In the 1980s, other options for release programs were explored. Potential sites for establishing a third wild population were selected for evaluation in 1983 and research at these sites began the following year. In 1988, the U.S. Whooping Crane Recovery Team selected the Kissimmee Prairie area in Florida for establishment of an experimental non-migratory population. This decision was made based on the failure of the cross-fostered migratory Whooping Cranes to pair and reproduce, and the lack of a proven technique for teaching migration to captive-raised birds. The project was endorsed by the Canadian recovery team in 1988 and approved by the respective government wildlife agencies in 1989. The first releases, involving 33 captive-reared juvenile cranes, occurred from January 1993 to March 1994 (Nesbitt 1994b). As of August 1996, 52 of the released birds had survived. Additional releases of 20 to 40 birds annually are planned until the population is self-sustaining.
In addition to the wild populations, approximately 91 (as of August 1996) captive Whooping Cranes are maintained at five locations (see "Captive Propagation and Reintroduction" below) (Lewis 1995a).
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|United States||NB (RMP), R (FP), W (AWP)|
|B = Present during breeding season|
|NB = Present during breeding season but not currently breeding|
|R = Permanent resident; not currently breeding|
|W = Present during winter|
|X = Extirpated|
|AWB = Aransas-Wood Buffalo population|
|FP = Florida population|
|RMP = Rocky Mountain population|
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Historical records indicate that during the breeding season the migratory populations used the aspen parklands and wetlands along the northern and eastern borders of the tall- and mixed-grass prairie regions of central North America. In the winter, these populations foraged in grasslands, coastal marshes, and other wetlands on wintering grounds in Texas and Louisiana and along the Atlantic coast. The extirpated non-migratory population in Louisiana used tallgrass (Panicum) prairie.
The nesting grounds of the AWP within Wood Buffalo National Park are in poorly drained areas where muskeg and boreal forest intermix (Allen 1956, Novakowski 1966, Kuyt 1981a). Nesting territories range widely in size, from 1.3 to 47.1 km2 (Kuyt 1981a, 1993). The cranes nest in emergent vegetation (primarily bulrush and sedges) in the shallow portions of ponds, small lakes, and wet meadows (Kuyt 1995). Nests are usually constructed of bulrush and other surrounding wetland vegetation in shallow (14-28 cm) water (Allen 1956; Kuyt 1981a, 1981b, 1995). Kuyt (1995) provides a comprehensive summary of data on Whooping Crane nests and eggs collected over 25 years at WBNP. More than 90% of clutches contain two eggs. The incubation period is 29-30 days (Kuyt 1982). Chicks fledge at 80-90 days. Whooping Cranes are omnivorous. On breeding grounds, they feed primarily on mollusks and crustaceans, insects, minnows, frogs, and snakes (Allen 1956, Novakowski 1966).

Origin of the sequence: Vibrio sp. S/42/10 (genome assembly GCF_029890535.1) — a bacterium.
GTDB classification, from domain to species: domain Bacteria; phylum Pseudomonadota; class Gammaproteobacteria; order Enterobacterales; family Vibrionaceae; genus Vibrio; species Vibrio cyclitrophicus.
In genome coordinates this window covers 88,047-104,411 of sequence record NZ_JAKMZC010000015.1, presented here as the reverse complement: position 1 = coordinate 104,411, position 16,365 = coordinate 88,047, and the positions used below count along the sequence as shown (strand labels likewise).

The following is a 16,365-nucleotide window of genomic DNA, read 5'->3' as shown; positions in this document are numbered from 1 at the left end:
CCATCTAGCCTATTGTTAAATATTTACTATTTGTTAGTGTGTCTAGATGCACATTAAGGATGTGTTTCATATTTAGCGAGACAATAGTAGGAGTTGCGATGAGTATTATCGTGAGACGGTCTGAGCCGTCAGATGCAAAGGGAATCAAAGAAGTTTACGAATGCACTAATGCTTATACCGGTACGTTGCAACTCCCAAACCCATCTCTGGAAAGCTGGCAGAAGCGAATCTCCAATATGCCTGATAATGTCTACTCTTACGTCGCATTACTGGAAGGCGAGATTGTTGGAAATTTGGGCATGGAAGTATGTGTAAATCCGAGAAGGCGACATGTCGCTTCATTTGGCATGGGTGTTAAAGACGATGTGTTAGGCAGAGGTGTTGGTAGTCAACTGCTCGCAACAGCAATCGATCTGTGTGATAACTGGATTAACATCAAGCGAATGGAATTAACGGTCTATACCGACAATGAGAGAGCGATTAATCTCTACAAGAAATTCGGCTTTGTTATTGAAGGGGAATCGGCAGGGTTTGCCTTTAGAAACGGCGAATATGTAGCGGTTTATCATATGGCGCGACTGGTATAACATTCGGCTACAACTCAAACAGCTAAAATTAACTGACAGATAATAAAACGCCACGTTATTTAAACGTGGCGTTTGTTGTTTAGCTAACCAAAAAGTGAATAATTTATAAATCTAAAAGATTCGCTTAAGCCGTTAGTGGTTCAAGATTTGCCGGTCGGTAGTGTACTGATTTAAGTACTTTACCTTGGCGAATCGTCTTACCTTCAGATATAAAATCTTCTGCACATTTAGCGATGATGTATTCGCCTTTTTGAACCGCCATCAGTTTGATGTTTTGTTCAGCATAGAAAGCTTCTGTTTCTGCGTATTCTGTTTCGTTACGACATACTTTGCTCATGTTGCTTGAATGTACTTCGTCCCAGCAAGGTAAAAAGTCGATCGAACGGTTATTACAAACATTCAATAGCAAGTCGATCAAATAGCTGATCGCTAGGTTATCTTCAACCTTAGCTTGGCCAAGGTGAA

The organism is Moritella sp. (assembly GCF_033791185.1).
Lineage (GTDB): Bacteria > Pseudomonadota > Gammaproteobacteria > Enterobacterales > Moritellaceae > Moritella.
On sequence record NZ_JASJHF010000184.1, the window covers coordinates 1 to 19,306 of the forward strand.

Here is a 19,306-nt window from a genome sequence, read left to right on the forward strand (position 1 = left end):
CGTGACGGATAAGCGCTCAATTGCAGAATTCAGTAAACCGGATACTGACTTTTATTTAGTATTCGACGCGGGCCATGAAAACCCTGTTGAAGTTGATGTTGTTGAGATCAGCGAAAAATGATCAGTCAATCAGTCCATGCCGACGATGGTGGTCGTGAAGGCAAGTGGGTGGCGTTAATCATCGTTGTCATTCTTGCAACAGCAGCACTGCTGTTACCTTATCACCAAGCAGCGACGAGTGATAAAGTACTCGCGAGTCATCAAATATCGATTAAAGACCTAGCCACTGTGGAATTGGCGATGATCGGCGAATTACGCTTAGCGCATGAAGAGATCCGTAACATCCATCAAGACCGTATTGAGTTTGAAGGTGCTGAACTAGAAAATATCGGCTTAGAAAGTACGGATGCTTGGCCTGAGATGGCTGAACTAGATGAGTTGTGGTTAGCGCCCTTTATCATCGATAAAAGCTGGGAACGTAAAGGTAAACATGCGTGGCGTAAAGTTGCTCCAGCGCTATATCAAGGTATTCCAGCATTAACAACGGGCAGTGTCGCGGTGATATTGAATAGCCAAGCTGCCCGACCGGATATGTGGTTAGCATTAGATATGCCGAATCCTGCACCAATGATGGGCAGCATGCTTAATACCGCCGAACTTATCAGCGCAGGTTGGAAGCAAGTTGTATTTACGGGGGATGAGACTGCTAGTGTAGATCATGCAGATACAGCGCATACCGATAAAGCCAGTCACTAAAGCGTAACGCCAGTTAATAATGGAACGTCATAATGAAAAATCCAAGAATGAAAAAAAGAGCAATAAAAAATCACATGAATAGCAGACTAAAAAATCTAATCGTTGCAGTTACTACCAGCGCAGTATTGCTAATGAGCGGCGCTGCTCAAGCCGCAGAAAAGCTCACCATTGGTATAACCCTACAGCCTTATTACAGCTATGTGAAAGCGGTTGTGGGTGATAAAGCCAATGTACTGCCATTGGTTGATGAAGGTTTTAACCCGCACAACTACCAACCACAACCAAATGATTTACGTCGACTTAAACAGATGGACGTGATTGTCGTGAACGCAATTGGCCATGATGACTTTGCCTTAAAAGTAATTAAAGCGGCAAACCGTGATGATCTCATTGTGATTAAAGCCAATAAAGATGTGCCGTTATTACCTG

During migration, they feed and roost in a wide variety of habitats, including croplands, large and small freshwater marshes, the margins of lakes and reservoirs, and submerged sandbars in rivers (including the South Saskatchewan, Platte, Niobrara, Cimarron, and Red) along the migration route (Howe 1989, Armbruster 1990, Kuyt 1992). Especially in the Canadian portion of the migration route, waste grain (barley and wheat) are an important part of the diet.
Most of the winter is spent in the brackish bays, estuarine marshes, and tidal flats of the Gulf of Mexico in and near Aransas NWR in Texas (Allen 1952, Stehn and Johnson 1987). These areas are dominated by salt grass, cordgrass, and other aquatic vegetation (Allen 1952, Labuda and Butts 1979). There the cranes feed primarily on blue crabs, clams, fiddler crabs, shrimp, and other aquatic invertebrates, small vertebrates, and plants (Allen 1952, 1956; Blankinship 1976). Upland areas are also used, especially when flooded or prescribe-burned. Cranes forage there for acorns, snails, insects, rodents, and other food items (Hunt 1987).
The cross-fostered population at Grays Lake shares the habitat of the Rocky Mountain population of Greater Sandhill Cranes: high elevation marshes and riparian wetlands in the Idaho-Wyoming-Montana border region, along the migration route through Utah and Colorado, and on wintering grounds in the middle Rio Grande valley. The cross-fostering site was an 8900 ha marsh at 1946 m elevation. The birds also use grain fields and pastures on private lands surrounding the refuge (Lewis 1995b).